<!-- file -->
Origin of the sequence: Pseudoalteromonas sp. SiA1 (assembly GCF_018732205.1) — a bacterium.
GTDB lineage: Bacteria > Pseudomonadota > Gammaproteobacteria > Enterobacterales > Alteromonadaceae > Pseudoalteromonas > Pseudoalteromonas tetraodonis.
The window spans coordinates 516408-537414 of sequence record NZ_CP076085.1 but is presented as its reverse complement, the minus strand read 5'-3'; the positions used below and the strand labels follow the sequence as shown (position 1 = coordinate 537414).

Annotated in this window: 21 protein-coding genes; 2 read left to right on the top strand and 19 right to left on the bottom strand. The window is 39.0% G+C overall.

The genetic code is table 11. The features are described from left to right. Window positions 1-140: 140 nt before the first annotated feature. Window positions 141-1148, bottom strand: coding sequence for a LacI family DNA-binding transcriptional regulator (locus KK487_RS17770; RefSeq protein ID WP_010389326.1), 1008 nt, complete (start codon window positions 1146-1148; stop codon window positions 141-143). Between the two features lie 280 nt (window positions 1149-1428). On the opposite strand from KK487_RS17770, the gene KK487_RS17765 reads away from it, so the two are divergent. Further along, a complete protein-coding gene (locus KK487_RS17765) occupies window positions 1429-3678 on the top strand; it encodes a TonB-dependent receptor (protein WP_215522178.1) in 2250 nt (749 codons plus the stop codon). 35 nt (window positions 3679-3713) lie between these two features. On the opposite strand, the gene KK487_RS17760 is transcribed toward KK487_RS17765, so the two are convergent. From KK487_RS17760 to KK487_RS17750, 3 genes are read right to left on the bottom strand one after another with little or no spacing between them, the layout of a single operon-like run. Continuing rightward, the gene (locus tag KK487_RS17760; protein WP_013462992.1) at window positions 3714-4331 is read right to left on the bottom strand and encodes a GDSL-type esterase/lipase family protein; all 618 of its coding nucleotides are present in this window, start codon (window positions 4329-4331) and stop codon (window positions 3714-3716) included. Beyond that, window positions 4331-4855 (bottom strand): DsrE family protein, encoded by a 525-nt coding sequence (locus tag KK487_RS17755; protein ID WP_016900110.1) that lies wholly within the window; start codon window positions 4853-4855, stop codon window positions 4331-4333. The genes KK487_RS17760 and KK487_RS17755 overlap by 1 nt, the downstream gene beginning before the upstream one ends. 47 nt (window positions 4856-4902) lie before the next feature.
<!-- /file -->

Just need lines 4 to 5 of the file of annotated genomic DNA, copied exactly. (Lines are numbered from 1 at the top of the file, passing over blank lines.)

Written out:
Annotated in this window: 21 protein-coding genes; 2 read left to right on the top strand and 19 right to left on the bottom strand. The window is 39.0% G+C overall.

The genetic code is table 11. The features are described from left to right. Window positions 1-140: 140 nt before the first annotated feature. Window positions 141-1148, bottom strand: coding sequence for a LacI family DNA-binding transcriptional regulator (locus KK487_RS17770; RefSeq protein ID WP_010389326.1), 1008 nt, complete (start codon window positions 1146-1148; stop codon window positions 141-143). Between the two features lie 280 nt (window positions 1149-1428). On the opposite strand from KK487_RS17770, the gene KK487_RS17765 reads away from it, so the two are divergent. Further along, a complete protein-coding gene (locus KK487_RS17765) occupies window positions 1429-3678 on the top strand; it encodes a TonB-dependent receptor (protein WP_215522178.1) in 2250 nt (749 codons plus the stop codon). 35 nt (window positions 3679-3713) lie between these two features. On the opposite strand, the gene KK487_RS17760 is transcribed toward KK487_RS17765, so the two are convergent. From KK487_RS17760 to KK487_RS17750, 3 genes are read right to left on the bottom strand one after another with little or no spacing between them, the layout of a single operon-like run. Continuing rightward, the gene (locus tag KK487_RS17760; protein WP_013462992.1) at window positions 3714-4331 is read right to left on the bottom strand and encodes a GDSL-type esterase/lipase family protein; all 618 of its coding nucleotides are present in this window, start codon (window positions 4329-4331) and stop codon (window positions 3714-3716) included. Beyond that, window positions 4331-4855 (bottom strand): DsrE family protein, encoded by a 525-nt coding sequence (locus tag KK487_RS17755; protein ID WP_016900110.1) that lies wholly within the window; start codon window positions 4853-4855, stop codon window positions 4331-4333. The genes KK487_RS17760 and KK487_RS17755 overlap by 1 nt, the downstream gene beginning before the upstream one ends. 47 nt (window positions 4856-4902) lie before the next feature.